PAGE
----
Others are evocative for a whole host of reasons. I imagine some of you will look at this and still be able to taste Camille’s Fish & Chips.
Some signs are part of the municipal landscape for decades … until they’re not. Texaco? Oh yeah, Texaco. What happened to Texaco?
And then, of course, there’s the Morse Teas sign.
When building owners Starfish Properties painted over the sign on the heritage building in 2012, there was enough of an outcry that the matter came up at Halifax Council.
The painted signs are character-defining elements that strongly contribute to the heritage value of the building. Staff have discussed this with the building owner who does not share this opinion but, instead, believes that permission was not required prior to undertaking the painting of the signs. Additionally, the owner has indicated that he intends to take no further action at this time relative to the remaining white bands.
Premier Iain Rankin shares his daily schedule on Twitter, which is good, but always calls it his “itinerary.” I was starting to wonder if I’d misunderstood the meaning of itinerary all these years. Itinerary is a word related to travel, is it not? I went to look it up.
Collins: “An itinerary is a plan of a journey, including the route and the places that you will visit.”
1: the route of a journey or tour or the proposed outline of one
2: a traveler’s guidebook
3: a travel diary
Shorter OED: “Of or pertaining to a journey, travelling, or a route.”
Here is today’s “itinerary.”
Maybe going to Point Pleasant Park constitutes a journey, but “departmental briefings”?
Halifax Regional Council (Tuesday, 10am) — livestreamed on YouTube, with captioning on a text-only site
Audit and Finance Standing Committee (Wednesday, 10am) — livestreamed on YouTube
Veterans Affairs (Tuesday, 2pm) — video conference: “Impacts of COVID-19 and Funding Challenges,” with Mike Gingell from Paws Fur Thought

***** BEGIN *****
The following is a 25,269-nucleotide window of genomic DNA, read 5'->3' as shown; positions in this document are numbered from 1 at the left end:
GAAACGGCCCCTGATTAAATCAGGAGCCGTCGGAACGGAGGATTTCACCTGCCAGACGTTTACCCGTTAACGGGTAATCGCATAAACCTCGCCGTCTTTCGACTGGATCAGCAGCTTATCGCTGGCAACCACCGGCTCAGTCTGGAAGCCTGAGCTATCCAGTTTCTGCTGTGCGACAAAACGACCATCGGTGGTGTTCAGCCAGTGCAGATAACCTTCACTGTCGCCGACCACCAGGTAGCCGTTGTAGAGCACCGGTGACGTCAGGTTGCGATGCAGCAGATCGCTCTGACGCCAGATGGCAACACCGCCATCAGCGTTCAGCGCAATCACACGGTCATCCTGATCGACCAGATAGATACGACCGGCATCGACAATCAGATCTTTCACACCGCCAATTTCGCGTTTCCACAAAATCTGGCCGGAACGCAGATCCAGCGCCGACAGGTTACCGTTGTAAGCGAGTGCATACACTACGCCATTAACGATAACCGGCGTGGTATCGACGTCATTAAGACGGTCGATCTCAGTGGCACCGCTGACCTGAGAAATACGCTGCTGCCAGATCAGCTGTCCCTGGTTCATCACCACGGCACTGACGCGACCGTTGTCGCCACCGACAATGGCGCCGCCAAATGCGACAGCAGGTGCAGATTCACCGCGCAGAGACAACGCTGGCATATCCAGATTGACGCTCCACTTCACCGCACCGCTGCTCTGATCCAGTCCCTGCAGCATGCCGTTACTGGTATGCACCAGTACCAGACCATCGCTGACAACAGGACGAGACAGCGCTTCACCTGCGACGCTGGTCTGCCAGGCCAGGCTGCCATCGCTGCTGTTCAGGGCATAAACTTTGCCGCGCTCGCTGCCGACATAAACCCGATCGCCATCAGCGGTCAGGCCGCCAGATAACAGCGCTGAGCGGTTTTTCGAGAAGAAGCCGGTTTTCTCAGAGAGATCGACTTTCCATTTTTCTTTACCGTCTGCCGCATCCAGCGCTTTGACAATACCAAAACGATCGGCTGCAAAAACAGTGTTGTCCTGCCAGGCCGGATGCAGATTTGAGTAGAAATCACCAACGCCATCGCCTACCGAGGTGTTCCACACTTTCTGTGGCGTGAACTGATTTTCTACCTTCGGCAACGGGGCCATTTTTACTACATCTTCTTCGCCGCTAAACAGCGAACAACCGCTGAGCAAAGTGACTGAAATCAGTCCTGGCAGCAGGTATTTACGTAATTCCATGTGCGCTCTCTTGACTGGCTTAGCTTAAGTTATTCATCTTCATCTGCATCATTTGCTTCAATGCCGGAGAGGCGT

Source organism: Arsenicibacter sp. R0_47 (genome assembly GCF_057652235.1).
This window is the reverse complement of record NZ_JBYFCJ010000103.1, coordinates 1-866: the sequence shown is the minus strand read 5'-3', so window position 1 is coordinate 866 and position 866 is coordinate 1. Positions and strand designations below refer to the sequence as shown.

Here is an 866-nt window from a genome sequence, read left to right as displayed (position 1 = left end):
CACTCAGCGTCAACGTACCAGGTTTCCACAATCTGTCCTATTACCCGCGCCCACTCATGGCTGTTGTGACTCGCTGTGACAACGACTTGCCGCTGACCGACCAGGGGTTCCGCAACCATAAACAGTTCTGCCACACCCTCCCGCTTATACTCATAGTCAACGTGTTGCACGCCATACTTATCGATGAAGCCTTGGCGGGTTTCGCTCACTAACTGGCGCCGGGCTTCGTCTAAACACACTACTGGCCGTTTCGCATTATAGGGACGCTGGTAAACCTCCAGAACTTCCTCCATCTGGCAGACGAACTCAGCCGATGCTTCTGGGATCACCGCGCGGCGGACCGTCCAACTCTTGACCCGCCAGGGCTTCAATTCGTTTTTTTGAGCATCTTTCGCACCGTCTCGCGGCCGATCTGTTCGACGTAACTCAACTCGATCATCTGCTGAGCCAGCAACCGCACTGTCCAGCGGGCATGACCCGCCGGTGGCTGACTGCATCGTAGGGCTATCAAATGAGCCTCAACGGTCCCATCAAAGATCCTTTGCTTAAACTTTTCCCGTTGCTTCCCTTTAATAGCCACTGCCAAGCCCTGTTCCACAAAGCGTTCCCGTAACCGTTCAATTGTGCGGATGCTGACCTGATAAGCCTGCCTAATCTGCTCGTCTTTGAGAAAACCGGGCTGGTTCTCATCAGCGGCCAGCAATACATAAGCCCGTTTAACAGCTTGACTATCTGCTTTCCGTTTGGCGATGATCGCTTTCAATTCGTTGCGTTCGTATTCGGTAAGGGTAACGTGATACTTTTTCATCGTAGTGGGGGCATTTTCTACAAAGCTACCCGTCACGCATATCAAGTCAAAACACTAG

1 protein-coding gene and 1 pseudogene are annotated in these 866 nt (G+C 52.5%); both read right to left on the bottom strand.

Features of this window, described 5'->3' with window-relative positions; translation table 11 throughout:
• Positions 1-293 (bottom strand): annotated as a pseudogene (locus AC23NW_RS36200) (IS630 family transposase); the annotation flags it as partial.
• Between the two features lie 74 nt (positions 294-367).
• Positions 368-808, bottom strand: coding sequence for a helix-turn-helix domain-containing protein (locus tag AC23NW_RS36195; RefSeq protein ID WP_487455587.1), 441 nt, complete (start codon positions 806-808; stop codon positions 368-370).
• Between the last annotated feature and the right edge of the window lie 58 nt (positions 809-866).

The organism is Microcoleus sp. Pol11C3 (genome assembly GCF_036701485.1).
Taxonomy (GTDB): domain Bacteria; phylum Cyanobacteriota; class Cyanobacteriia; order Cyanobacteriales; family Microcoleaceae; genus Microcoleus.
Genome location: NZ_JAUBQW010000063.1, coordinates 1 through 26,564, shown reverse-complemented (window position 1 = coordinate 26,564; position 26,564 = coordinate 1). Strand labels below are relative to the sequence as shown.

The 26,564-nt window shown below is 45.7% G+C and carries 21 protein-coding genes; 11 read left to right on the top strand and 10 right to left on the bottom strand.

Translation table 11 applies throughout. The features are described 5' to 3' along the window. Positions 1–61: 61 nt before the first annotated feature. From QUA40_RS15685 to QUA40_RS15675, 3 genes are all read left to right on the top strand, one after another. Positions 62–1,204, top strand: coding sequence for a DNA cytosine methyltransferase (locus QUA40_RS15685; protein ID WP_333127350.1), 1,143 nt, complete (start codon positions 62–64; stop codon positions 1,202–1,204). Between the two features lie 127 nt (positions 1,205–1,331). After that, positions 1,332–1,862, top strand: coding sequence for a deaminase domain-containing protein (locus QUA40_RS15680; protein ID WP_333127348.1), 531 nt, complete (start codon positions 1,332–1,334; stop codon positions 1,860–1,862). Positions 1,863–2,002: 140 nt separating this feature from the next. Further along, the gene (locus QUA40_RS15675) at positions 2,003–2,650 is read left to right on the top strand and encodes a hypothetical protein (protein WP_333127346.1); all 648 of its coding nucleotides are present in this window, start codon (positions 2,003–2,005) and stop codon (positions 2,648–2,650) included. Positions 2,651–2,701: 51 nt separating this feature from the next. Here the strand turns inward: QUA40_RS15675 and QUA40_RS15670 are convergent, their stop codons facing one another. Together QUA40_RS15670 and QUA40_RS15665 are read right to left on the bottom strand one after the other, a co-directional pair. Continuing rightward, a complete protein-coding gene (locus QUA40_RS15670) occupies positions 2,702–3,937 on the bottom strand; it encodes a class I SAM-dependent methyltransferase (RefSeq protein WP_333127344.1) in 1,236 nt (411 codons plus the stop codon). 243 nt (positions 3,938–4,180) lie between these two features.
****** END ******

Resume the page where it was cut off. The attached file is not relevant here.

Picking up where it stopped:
Caregiver Support Group (Wednesday, 12pm) — online meeting
Care Options for Older Adults (Wednesday, 1pm) — online presentation:
As our population ages, many of us are faced with trying to navigate services and programs for an aging loved one or member of our community. This presentation will help you understand, navigate and access the options for senior care that are available through government programs, community resources, and private companies. This webinar will include an overview of Continuing Care Programs; public and private home-care options; public and private long-term care and assisted living; and planning for staying at home.
Open Dialogue Live: Climate Law & Human Rights (Wednesday, 6:30pm) — Sara Seck from the Schulich School of Law will talk:
Climate change is happening now. While careful planning for adaptation to climate change can reduce harm, there are increasing examples of climate loss and damage to people and planet both in Canada and around the globe. How can climate law and human rights approaches to litigation help to reduce and remedy climate harms for present and future generations to come?
Unpacking the Term ‘Asian’: Challenges and Solidarities (Wednesday, 5:30pm) — virtual roundtable event
features faculty, students, and community members exploring what it means to be “Asian” at this moment, in Canada, and in the world. Panelists will discuss some of the ways that this general term might obscure the many kinds of conflicts and differences within and among South, Southeast, East Asian, and Pacific Islander communities. The panel will also explore the kinds of solidarities and coalitions that are possible among Asians and with other communities. These issues are especially important as we witness the rise of anti-Asian racism and violence in connection with COVID-19 in Canada and the US.
Panel includes Bethany M. Iyoupe, Sailaja Krishnamurti, Nick Dzuy ‘GenNew” Nguyen, and Xiaoping Sun, with moderator Rohini Bannerjee.
In the harbour
05:30: Tannhauser, car carrier, arrives at Autoport from Southampton, England
15:00: MSC Alyssa, container ship, arrives at Pier 42 from Valencia, Spain
21:00: CMA CGM Marco Polo, container ship, sails from Pier 41 for New York
No arrivals or departures
The Marco Polo made er, waves yesterday as the largest container ship to ever call at the Port of Halifax pulled in. Here’s a photo tweeted by Brett Ruskin of the CBC.
A really interesting podcast I worked on as a producer is set to launch this week, and I’m really excited about it. I’ll tell you more when it’s out. Enjoy the beautiful day.